When you solder, apply heat to the fitting. You'll probably see flux dripping out of the joint, and maybe hear some crackling as it heats up. Then gently touch the solder to a joint. If the copper is hot enough, the solder will get sucked into the joint and migrate around it. If this doesn't happen, just apply a little more heat and retry.
Applying heat with propane torch

Solder just beginning to migrate into joint
Remember that this manifold won't be seeing any pressure, so the soldering doesn't need to be as perfect as it would be for a water line. The solder is just keeping it from coming apart.

Slitting the Manifold
After soldering and allowing the manifold to cool off, I was time to slit the piping. An important point to remember is that fly sparging requires even distribution of the slits, so only the long horizontal pipes need to be cut. If the short cross-pieces get cut, you'll end up was a zone where drainage will be favored, potentially making your extraction uneven.

For making the slits, you can use a variety of methods:
  • Hack saw: labor intensive, difficult to get into tight areas
  • Reciprocating saw: costly, fast, little difficult to control, difficult to get into tight areas
  • Multi-tool: medium cost, blades are expensive
  • Dremel tool: medium cost, very accurate, you'll go through a few cutting wheels
Whatever method you select, just make sure your slits are fairly evenly distributed, even through the tees.
Partially slit manifold, clamped to work bench

Fitting the Valve
Remove the drain from the cooler and install the valve assembly. Be sure to use teflon tape on the threads, and tighten well. It's a good idea to partially fill the cooler with water and let it stand for a while as you look for any leaks.
Exterior view of installed valve
Interior view, after water test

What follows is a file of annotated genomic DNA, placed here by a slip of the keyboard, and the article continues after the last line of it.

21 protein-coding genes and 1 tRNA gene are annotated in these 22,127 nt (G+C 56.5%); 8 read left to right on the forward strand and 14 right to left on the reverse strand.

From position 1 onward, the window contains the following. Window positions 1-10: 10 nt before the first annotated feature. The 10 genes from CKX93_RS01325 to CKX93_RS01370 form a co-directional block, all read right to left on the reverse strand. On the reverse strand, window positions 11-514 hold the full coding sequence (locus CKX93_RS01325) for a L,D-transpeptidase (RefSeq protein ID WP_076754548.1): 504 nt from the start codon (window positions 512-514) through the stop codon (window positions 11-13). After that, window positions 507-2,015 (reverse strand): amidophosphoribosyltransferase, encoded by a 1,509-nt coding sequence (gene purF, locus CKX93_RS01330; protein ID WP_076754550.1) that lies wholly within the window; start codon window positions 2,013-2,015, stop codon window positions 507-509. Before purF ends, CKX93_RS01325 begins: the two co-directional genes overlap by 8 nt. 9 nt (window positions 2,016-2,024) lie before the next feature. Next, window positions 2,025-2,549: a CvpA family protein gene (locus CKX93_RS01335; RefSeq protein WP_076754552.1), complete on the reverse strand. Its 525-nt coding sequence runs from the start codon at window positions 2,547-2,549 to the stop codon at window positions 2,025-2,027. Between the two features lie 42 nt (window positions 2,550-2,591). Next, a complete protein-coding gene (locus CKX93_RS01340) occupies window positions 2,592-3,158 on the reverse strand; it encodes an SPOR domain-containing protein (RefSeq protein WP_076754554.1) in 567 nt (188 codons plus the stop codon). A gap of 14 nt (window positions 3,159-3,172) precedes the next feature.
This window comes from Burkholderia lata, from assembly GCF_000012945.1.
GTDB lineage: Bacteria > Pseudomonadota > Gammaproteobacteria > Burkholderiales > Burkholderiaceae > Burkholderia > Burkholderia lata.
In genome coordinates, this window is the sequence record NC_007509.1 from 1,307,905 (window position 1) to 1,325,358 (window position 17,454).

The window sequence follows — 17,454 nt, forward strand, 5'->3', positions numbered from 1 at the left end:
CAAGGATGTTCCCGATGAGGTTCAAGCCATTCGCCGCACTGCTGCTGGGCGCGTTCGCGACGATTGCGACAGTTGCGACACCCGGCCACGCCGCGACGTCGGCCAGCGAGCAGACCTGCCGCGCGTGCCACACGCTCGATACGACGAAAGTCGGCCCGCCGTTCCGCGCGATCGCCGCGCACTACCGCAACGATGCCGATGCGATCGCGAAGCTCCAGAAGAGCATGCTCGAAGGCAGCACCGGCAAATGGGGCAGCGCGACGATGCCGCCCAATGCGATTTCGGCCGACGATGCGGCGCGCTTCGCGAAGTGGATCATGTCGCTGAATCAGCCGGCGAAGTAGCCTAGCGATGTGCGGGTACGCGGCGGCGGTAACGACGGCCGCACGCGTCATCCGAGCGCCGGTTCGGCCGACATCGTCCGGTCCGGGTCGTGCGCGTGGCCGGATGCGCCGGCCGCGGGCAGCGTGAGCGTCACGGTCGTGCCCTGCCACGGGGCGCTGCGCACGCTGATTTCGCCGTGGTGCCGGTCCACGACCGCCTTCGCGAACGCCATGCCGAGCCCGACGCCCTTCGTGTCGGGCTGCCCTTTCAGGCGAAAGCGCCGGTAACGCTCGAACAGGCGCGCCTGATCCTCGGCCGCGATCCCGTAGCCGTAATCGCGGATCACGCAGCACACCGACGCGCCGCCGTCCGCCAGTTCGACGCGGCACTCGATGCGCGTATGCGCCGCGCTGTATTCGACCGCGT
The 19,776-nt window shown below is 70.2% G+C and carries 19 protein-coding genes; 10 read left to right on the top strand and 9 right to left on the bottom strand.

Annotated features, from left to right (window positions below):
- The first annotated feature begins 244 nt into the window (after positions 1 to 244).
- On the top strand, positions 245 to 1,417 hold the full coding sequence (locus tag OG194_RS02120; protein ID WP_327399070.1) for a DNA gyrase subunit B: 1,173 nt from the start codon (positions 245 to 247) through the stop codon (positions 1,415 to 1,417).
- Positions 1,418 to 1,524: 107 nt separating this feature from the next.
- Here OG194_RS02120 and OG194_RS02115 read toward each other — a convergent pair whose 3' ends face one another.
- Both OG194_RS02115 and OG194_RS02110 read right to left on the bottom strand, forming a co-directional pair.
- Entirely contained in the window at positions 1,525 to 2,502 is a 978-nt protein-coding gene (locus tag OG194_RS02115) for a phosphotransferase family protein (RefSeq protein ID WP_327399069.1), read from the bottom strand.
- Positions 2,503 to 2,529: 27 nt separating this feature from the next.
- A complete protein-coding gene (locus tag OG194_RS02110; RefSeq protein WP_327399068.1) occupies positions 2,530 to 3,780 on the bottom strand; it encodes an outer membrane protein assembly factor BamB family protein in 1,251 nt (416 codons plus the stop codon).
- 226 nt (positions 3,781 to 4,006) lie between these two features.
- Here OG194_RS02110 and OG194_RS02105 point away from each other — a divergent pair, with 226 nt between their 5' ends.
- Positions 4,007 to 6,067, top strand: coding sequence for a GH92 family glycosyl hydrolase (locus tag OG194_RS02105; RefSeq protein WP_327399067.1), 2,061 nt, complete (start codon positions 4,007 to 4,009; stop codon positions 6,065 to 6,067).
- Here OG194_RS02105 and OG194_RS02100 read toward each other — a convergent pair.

The manifold needs to be cleaned before it gets installed, because it has burrs from the slitting, and it still has flux from the soldering. I simply sanded the outside with fine sandpaper, and sanded the inside with a strip of sandpaper that I put through a flute cleaner and ran through with a drill. This got rid of a bulk of the burrs this way. For the flux, I used carburetor cleaner, which is mostly alcohol. This stripped away the flux really well, and I cleared the manifold further with hot soapy water after that.

Installed and ready for mashing
A couple points about the installation:
  • I added 2 street 90s on the end to keep the manifold centered in the cooler.
  • The drain assembly is lower than the manifold, so I used a piece of PVC braided hose to join them. It fits very snug, so there is no need for a clamp (but feel free to add one if you'd like).
  • To allow for easy cleaning of husks and grain particles, the caps are removable. To keep them in place, simply squeeze the end of the pipe very slightly with some channel locks, and then push the cap on.
  • To provide easier access, I removed the hinges from the lid while I was working. I've decided to keep the hinges off so that I can have unencumbered access during mashing.
  • Since my mash tun was young, inexperienced, and plastic, I named it Mashtun Kutcher. ;^)

Mashtun Kutcher in action, fly sparging for an imperial IPA

Thursday, December 01, 2011

Video: How to Make a Mash Tun

I just finished editing and posting a youtube video on making a mash tun from a picnic cooler. Look for a blog post with details here soon. Until then, enjoy!